• The break point: life stories gathered over the course of the program show that there is a breaking moment in the personal trajectories of young rural women, around the ages of 18 and 22. At this point, their lives change radically mostly due to the difficulties rural women face for developing autonomous life strategies. This limitation is caused by two main motives. On one side, we find that in almost every rural space in the continent, institutional frameworks with gender biases prevail. On the other side, it is difficult for them to access professional specialization.
• Persistence of family strategies with gender bias: interviews and life stories show that the step into couple life is often perceived by young rural women as a traumatic moment: a definitive rupture with their hopes of leading a life different than their mothers’ and grandmothers’. The result is a widespread perception of frustration. Decisions regarding couple life and family formation determine the life of rural women. In this sense, the persistence of very high rates of non-paid domestic work is a key issue.
• Poverty gap: We observe that in almost every country, the group with lower poverty percentages corresponds to households with women between the ages of 18 and 25. These households present two characteristics: (i) presumably, most of the time, young rural women are the head of the household, and (ii) they comprise women that have been able to take advantage of the past decades’ improvements in education.
Why is it important to focus in this collective?
Young rural women can be key actors in rural development processes due to the following reasons:
• Given their urban experience, their higher education and openness to new forms of communication, young rural women constitute a generation particularly sensitive to discrimination situations, for this reason they are fairly active in promoting their rights. This condition represents an exceptional opportunity to work in programs or initiatives that will help break the social legitimacy of gender discrimination practices that still exist in the rural world.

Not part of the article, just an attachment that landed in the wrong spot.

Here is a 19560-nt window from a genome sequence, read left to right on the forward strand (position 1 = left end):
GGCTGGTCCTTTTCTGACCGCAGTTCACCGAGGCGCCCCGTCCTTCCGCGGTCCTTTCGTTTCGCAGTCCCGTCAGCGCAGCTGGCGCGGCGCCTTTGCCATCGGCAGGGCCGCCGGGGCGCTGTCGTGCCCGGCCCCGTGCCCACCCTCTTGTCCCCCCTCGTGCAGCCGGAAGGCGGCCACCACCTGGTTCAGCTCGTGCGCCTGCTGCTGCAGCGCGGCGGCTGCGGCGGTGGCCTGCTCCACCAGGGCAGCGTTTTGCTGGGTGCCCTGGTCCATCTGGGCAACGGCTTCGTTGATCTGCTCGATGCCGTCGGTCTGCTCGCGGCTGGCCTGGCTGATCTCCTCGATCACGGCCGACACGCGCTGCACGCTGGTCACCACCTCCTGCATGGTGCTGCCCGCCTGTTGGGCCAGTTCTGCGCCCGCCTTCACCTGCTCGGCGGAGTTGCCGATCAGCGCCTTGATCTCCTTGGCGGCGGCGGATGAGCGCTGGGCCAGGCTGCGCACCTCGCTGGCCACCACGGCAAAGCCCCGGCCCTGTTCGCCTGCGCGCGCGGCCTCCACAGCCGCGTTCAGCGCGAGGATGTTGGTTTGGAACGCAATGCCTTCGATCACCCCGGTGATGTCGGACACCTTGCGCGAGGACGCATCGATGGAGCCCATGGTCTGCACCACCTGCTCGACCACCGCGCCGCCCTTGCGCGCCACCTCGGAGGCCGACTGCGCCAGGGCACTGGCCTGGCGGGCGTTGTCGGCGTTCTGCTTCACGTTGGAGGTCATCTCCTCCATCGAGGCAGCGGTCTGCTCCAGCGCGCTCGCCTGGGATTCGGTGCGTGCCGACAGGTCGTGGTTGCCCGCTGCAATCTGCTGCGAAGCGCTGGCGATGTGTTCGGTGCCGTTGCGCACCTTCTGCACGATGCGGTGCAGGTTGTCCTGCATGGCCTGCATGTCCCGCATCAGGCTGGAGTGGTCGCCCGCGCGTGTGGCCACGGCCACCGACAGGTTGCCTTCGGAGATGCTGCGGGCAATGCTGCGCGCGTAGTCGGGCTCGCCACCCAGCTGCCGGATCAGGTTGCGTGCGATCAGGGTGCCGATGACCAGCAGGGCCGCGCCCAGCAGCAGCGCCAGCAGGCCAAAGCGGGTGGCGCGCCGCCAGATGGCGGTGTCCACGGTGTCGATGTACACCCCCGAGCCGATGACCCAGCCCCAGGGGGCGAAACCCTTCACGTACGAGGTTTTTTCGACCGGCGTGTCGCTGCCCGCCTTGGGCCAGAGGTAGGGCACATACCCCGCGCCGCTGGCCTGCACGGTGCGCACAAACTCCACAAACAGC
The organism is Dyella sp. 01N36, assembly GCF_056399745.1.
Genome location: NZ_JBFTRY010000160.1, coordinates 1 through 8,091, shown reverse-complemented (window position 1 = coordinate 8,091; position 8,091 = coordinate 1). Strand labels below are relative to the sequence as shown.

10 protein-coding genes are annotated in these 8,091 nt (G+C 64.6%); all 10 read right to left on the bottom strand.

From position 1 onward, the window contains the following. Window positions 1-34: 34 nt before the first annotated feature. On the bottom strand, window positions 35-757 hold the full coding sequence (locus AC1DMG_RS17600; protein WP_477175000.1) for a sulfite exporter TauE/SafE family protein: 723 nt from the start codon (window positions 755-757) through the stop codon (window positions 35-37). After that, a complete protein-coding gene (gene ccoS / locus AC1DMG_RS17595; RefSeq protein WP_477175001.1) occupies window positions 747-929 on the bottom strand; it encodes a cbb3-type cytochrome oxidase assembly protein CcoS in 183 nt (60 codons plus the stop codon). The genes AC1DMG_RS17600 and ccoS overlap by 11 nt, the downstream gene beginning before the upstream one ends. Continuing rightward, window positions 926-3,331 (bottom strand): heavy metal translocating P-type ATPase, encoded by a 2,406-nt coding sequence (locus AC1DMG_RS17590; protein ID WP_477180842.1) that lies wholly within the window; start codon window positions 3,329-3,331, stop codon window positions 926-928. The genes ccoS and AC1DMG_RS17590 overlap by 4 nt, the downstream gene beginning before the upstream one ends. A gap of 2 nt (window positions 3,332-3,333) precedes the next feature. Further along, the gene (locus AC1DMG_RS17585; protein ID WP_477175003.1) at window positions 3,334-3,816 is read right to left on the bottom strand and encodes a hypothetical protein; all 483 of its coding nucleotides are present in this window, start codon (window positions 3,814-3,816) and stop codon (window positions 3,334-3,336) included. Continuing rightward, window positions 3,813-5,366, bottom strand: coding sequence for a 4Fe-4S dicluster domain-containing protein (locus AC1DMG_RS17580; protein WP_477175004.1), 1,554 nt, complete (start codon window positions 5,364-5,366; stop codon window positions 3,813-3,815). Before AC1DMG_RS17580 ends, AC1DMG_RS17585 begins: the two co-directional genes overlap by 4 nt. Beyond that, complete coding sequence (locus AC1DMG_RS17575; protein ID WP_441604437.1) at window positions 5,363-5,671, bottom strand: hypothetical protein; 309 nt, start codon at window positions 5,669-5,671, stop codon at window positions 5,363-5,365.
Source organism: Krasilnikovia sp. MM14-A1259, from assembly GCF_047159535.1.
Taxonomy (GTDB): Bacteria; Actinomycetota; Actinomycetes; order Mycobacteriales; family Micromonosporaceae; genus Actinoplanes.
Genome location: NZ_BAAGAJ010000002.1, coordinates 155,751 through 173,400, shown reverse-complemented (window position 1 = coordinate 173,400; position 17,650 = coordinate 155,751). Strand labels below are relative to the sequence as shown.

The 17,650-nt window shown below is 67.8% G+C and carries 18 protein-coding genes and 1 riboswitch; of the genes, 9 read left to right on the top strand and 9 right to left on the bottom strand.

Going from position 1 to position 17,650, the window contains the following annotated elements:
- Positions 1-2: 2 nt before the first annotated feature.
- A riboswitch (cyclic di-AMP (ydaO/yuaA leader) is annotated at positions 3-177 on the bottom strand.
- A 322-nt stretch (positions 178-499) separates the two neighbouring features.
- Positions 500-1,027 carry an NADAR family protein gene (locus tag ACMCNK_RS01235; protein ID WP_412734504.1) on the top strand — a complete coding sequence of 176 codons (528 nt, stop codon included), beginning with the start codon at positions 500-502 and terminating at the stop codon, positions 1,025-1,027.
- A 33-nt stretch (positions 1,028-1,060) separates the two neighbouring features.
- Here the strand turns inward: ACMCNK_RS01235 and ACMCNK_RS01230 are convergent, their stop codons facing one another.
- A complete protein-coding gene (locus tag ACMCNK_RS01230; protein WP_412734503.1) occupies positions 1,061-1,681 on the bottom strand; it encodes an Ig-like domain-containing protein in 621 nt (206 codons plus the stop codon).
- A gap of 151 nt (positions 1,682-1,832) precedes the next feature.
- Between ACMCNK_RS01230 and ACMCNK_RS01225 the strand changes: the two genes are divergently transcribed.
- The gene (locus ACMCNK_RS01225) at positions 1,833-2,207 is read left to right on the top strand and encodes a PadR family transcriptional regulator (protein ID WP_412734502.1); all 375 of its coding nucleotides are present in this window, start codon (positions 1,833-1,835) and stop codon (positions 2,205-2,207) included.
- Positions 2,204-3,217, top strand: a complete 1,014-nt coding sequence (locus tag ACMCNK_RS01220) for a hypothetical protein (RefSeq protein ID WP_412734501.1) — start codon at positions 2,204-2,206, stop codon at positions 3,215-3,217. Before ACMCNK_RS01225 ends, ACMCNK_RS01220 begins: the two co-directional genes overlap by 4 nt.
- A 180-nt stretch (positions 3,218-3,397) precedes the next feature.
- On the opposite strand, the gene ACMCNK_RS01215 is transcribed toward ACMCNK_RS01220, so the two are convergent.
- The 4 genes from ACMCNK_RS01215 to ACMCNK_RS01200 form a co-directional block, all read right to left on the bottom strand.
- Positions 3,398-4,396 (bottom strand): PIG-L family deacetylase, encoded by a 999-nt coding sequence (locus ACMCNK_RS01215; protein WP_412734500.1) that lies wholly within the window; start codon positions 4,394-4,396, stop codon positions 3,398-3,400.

• They represent an under-utilized capital not being seized, neither by traditional mechanisms of human capital enhancement that apply in the rural world, nor by development programs.
• They constitute a group with great potential for building bridges between the rural world and the urban word, given that many Latin American young rural women have “urban experiences” from an early age: they go to school or to work in cities, and adopt in this process many urban patterns, habits, skills and aspirations.
• They constitute a group with a high potential for innovation. Many of the micro-innovation experiences in the rural world have young rural women as leaders. In the measure that they do not have easy access to key assets for carrying out traditional activities, they must manage to come up with opportunities for generating income in innovative ways.
Raúl H. Asensio is the Coordinator of the IFAD-supported Nuevas Trenzas Program. Learn more at www.nuevastrenzas.org.
Recent Publications by Nuevas Trenzas
Nuevas (y viejas) historias sobre las mujeres rurales jóvenes de América Latina from IFAD International Fund for Agricultural Development
El nuevo perfil de las mujeres rurales jóvenes en el Perú from IFAD International Fund for Agricultural Development
EL NUEVO PERFIL DE LAS MUJERES RURALES JÓVENES EN EL SALVADOR from IFAD International Fund for Agricultural Development